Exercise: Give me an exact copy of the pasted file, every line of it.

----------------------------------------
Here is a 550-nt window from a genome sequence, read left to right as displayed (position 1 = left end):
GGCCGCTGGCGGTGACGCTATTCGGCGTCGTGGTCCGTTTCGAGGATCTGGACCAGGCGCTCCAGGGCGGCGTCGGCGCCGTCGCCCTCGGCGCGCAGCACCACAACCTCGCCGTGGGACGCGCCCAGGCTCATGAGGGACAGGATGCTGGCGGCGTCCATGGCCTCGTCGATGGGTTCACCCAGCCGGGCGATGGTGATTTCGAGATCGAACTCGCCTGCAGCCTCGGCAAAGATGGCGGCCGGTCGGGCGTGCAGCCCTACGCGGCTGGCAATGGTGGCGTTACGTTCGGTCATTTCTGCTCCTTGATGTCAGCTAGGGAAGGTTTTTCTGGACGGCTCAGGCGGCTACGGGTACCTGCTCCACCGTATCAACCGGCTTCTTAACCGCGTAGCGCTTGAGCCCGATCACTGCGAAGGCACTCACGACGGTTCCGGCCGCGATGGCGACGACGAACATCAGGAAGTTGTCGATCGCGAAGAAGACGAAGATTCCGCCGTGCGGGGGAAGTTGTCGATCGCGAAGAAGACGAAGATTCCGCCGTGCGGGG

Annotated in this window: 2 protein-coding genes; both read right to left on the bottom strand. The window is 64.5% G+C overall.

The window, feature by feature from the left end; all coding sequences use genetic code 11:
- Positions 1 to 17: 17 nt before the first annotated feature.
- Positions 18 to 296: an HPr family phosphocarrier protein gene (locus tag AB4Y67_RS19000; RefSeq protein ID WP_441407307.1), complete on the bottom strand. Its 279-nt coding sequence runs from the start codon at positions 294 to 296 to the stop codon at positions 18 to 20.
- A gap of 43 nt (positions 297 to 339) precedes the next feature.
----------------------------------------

Here is a 550-nt window from a genome sequence, read left to right as displayed (position 1 = left end):
GGCCGCTGGCGGTGACGCTATTCGGCGTCGTGGTCCGTTTCGAGGATCTGGACCAGGCGCTCCAGGGCGGCGTCGGCGCCGTCGCCCTCGGCGCGCAGCACCACAACCTCGCCGTGGGACGCGCCCAGGCTCATGAGGGACAGGATGCTGGCGGCGTCCATGGCCTCGTCGATGGGTTCACCCAGCCGGGCGATGGTGATTTCGAGATCGAACTCGCCTGCAGCCTCGGCAAAGATGGCGGCCGGTCGGGCGTGCAGCCCTACGCGGCTGGCAATGGTGGCGTTACGTTCGGTCATTTCTGCTCCTTGATGTCAGCTAGGGAAGGTTTTTCTGGACGGCTCAGGCGGCTACGGGTACCTGCTCCACCGTATCAACCGGCTTCTTAACCGCGTAGCGCTTGAGCCCGATCACTGCGAAGGCACTCACGACGGTTCCGGCCGCGATGGCGACGACGAACATCAGGAAGTTGTCGATCGCGAAGAAGACGAAGATTCCGCCGTGCGGGGGAAGTTGTCGATCGCGAAGAAGACGAAGATTCCGCCGTGCGGGG

Annotated in this window: 2 protein-coding genes; both read right to left on the bottom strand. The window is 64.5% G+C overall.

The window, feature by feature from the left end; all coding sequences use genetic code 11:
- Positions 1 to 17: 17 nt before the first annotated feature.
- Positions 18 to 296: an HPr family phosphocarrier protein gene (locus tag AB4Y67_RS19000; RefSeq protein ID WP_441407307.1), complete on the bottom strand. Its 279-nt coding sequence runs from the start codon at positions 294 to 296 to the stop codon at positions 18 to 20.
- A gap of 43 nt (positions 297 to 339) precedes the next feature.